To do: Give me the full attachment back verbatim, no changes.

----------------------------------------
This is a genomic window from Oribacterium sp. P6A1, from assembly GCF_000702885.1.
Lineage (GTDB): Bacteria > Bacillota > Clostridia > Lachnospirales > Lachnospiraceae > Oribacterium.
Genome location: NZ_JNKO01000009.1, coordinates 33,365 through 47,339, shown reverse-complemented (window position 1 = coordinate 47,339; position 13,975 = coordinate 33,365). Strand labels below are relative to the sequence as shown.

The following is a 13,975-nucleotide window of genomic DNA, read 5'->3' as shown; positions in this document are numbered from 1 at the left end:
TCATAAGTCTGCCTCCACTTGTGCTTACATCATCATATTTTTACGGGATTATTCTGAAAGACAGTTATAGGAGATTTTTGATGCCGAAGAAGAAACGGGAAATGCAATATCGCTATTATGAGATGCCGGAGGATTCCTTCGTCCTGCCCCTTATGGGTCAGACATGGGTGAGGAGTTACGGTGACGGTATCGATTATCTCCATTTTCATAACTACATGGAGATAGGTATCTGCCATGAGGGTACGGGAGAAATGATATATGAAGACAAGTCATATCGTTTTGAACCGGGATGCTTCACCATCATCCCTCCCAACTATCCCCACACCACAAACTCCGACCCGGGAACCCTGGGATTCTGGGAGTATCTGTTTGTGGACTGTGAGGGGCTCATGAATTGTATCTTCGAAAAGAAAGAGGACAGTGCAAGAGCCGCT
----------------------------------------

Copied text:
This is a genomic window from Oribacterium sp. P6A1, from assembly GCF_000702885.1.
Lineage (GTDB): Bacteria > Bacillota > Clostridia > Lachnospirales > Lachnospiraceae > Oribacterium.
Genome location: NZ_JNKO01000009.1, coordinates 33,365 through 47,339, shown reverse-complemented (window position 1 = coordinate 47,339; position 13,975 = coordinate 33,365). Strand labels below are relative to the sequence as shown.

The following is a 13,975-nucleotide window of genomic DNA, read 5'->3' as shown; positions in this document are numbered from 1 at the left end:
TCATAAGTCTGCCTCCACTTGTGCTTACATCATCATATTTTTACGGGATTATTCTGAAAGACAGTTATAGGAGATTTTTGATGCCGAAGAAGAAACGGGAAATGCAATATCGCTATTATGAGATGCCGGAGGATTCCTTCGTCCTGCCCCTTATGGGTCAGACATGGGTGAGGAGTTACGGTGACGGTATCGATTATCTCCATTTTCATAACTACATGGAGATAGGTATCTGCCATGAGGGTACGGGAGAAATGATATATGAAGACAAGTCATATCGTTTTGAACCGGGATGCTTCACCATCATCCCTCCCAACTATCCCCACACCACAAACTCCGACCCGGGAACCCTGGGATTCTGGGAGTATCTGTTTGTGGACTGTGAGGGGCTCATGAATTGTATCTTCGAAAAGAAAGAGGACAGTGCAAGAGCCGCT